Uhuru Peak 5895m

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To celebrate a major birthday milestone in 2013, I was looking to do something a little different, perhaps a physical or mental challenge, preferably in another country, and soon enough Kilimanjaro came onto my radar after watching a documentary on British television. The documentary followed a group of UK celebrities flying to Tanzania to trek the mountain for a charity known as Comic Relief, which runs two separate fundraiser events, Red Nose Day and Sport Relief  that alternate each year.



After a little research, I found the organisation they had used to arrange the trek  was Action Challenge. They’re a UK outfit which offer all sorts of expeditions, treks and challenges around the world. I expected the cost of the trips (and the one to Tanzania in particular) to be prohibitive but thankfully, with fundraising options available to help with the cost if needed, there was a budget option to suit most people including myself. I chose eventually to self-fund the trip as I’m not particularly keen on pressuring other people into sponsoring me. Everyone has their own personal views on what charities they support and believe in and I wasn’t about to tell people I was trekking Kilimanjaro for charity ‘X’  when in reality I was really only doing it for myself!

I quickly signed up for one of their trip dates planned for June that  year and and paid my deposit online. A day or two later a welcome pack arrived in the post with more detail on what kit was required, what flights we’d be taking, the medical forms that needed completing and a detailed itinerary of the trek itself. The kit list was quite comprehensive but there was an option to hire some of the more expensive items if you thought you might never use them again once the trek was over.  As I prefer owning my own kit, I bought what was needed with a promise to myself that I’d sign up and do other events after this one!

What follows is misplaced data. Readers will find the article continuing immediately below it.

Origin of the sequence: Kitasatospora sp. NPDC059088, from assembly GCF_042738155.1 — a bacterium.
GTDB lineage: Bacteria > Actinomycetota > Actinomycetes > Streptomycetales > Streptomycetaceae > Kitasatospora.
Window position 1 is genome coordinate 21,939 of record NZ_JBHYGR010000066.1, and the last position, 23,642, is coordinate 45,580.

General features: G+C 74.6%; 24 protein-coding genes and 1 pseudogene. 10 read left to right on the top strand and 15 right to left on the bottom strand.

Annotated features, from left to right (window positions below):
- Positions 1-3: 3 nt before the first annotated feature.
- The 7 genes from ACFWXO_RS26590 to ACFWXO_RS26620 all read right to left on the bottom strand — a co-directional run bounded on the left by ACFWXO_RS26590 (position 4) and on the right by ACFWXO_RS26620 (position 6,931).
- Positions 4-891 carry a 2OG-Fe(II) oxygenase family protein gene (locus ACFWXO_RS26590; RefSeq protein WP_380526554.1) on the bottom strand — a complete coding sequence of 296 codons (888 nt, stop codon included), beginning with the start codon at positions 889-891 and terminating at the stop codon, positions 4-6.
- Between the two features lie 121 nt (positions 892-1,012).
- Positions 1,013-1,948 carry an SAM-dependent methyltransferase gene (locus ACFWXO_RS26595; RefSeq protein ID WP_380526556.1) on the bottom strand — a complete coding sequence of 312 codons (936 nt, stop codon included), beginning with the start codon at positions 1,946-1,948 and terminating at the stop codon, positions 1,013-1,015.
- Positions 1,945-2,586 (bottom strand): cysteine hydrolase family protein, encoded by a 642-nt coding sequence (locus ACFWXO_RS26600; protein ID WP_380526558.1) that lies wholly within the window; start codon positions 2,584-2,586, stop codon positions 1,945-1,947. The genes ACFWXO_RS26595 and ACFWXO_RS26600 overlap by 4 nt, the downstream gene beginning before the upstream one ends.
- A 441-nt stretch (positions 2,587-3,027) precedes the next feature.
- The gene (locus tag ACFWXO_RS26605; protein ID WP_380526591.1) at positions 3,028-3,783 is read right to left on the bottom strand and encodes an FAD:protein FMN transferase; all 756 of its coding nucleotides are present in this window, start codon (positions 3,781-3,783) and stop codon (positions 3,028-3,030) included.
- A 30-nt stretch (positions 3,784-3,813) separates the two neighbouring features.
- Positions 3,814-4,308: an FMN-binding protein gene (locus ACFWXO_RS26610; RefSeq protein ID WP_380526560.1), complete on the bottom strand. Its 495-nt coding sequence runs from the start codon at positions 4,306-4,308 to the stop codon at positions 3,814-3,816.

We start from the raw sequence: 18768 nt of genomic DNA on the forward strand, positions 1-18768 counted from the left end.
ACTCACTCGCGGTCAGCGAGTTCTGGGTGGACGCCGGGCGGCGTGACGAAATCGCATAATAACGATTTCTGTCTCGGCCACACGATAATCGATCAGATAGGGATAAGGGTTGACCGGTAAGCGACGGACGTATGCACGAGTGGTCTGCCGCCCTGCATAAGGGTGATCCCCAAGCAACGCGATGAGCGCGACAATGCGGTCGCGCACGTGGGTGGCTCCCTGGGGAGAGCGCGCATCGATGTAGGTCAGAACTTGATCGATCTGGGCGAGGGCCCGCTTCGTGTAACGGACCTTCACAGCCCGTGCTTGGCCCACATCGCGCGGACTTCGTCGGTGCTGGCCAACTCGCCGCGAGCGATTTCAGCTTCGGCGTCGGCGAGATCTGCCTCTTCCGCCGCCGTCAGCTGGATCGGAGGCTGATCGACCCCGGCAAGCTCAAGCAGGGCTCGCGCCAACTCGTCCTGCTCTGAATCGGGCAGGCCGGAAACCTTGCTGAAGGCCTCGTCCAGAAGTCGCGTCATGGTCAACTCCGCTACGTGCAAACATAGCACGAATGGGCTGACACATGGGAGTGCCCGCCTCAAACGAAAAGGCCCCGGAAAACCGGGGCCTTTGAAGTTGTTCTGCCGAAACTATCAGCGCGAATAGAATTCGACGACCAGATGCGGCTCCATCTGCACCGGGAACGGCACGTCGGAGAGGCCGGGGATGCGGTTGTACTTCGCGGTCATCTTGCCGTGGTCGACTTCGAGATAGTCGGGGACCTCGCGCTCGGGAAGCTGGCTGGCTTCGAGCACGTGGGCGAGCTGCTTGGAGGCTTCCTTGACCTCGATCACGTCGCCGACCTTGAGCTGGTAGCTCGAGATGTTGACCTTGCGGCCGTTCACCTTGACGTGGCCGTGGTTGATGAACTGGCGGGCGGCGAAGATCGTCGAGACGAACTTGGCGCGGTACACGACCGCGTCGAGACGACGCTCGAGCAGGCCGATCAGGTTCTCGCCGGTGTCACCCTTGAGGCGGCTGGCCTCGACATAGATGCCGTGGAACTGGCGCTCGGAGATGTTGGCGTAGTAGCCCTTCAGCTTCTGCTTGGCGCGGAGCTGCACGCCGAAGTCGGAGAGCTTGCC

Meet & Greet
I met my fellow trekkers at London Heathrow airport (LHR) where we were all warmly welcomed by our trek leader and medic from Action Challenge, Suzi and Laura. They would be travelling with us to Tanzania and be with us all the way up the mountain as well as acting acting as the link between Action Challenge in the UK and the local operator in Tanzania, Big Expeditions.

We flew to Kilimanjaro Airport in Tanzania via Nairobi, Kenya with Kenya Airways and thankfully there were no delays with our flights and no lost baggage issues! They advise travelling in your trekking boots and to keep essential items in your hand luggage just in case your main duffel bag goes missing. This way you can at least continue the trek, borrowing some additional items until you were re-united with your bag (hopefully) a day or two later.

We spent much of the time on the journey getting to know each other, discovering what led each of us to sign up to the challenge and what training had been done to prepare for it. Some of the stories and reasons were going were truly humbling to listen to.  What concerned me most however was the amount  training people had done to prepare for it all! Three-peak challenge, Coast-to-Coast walks, weekly 20 mile treks…. not to mention the usual fitness efforts in the gym, be it running, swimming, cycling etc. I’d done almost none of this, save for a few weekend walks and a modest weekly running routine. Alarm bells ringing, I was wondering how i was going to manage each day to come!

Moshi Town